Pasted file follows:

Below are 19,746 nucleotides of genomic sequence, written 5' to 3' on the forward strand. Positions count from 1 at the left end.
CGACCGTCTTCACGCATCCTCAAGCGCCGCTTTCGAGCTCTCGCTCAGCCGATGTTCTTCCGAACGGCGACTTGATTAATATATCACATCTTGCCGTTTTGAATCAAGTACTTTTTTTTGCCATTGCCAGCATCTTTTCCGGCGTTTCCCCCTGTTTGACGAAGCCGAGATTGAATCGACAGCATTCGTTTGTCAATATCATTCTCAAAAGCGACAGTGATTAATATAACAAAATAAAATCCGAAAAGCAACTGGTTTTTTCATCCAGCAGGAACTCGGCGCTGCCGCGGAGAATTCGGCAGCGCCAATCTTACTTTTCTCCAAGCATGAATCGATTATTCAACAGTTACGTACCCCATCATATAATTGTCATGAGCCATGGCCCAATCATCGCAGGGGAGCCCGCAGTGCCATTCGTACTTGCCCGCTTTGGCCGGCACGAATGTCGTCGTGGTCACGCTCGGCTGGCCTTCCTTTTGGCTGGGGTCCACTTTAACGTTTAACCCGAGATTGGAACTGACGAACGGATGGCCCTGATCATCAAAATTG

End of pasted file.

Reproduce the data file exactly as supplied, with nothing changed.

Below are 19,746 nucleotides of genomic sequence, written 5' to 3' on the forward strand. Positions count from 1 at the left end.
CGACCGTCTTCACGCATCCTCAAGCGCCGCTTTCGAGCTCTCGCTCAGCCGATGTTCTTCCGAACGGCGACTTGATTAATATATCACATCTTGCCGTTTTGAATCAAGTACTTTTTTTTGCCATTGCCAGCATCTTTTCCGGCGTTTCCCCCTGTTTGACGAAGCCGAGATTGAATCGACAGCATTCGTTTGTCAATATCATTCTCAAAAGCGACAGTGATTAATATAACAAAATAAAATCCGAAAAGCAACTGGTTTTTTCATCCAGCAGGAACTCGGCGCTGCCGCGGAGAATTCGGCAGCGCCAATCTTACTTTTCTCCAAGCATGAATCGATTATTCAACAGTTACGTACCCCATCATATAATTGTCATGAGCCATGGCCCAATCATCGCAGGGGAGCCCGCAGTGCCATTCGTACTTGCCCGCTTTGGCCGGCACGAATGTCGTCGTGGTCACGCTCGGCTGGCCTTCCTTTTGGCTGGGGTCCACTTTAACGTTTAACCCGAGATTGGAACTGACGAACGGATGGCCCTGATCATCAAAATTG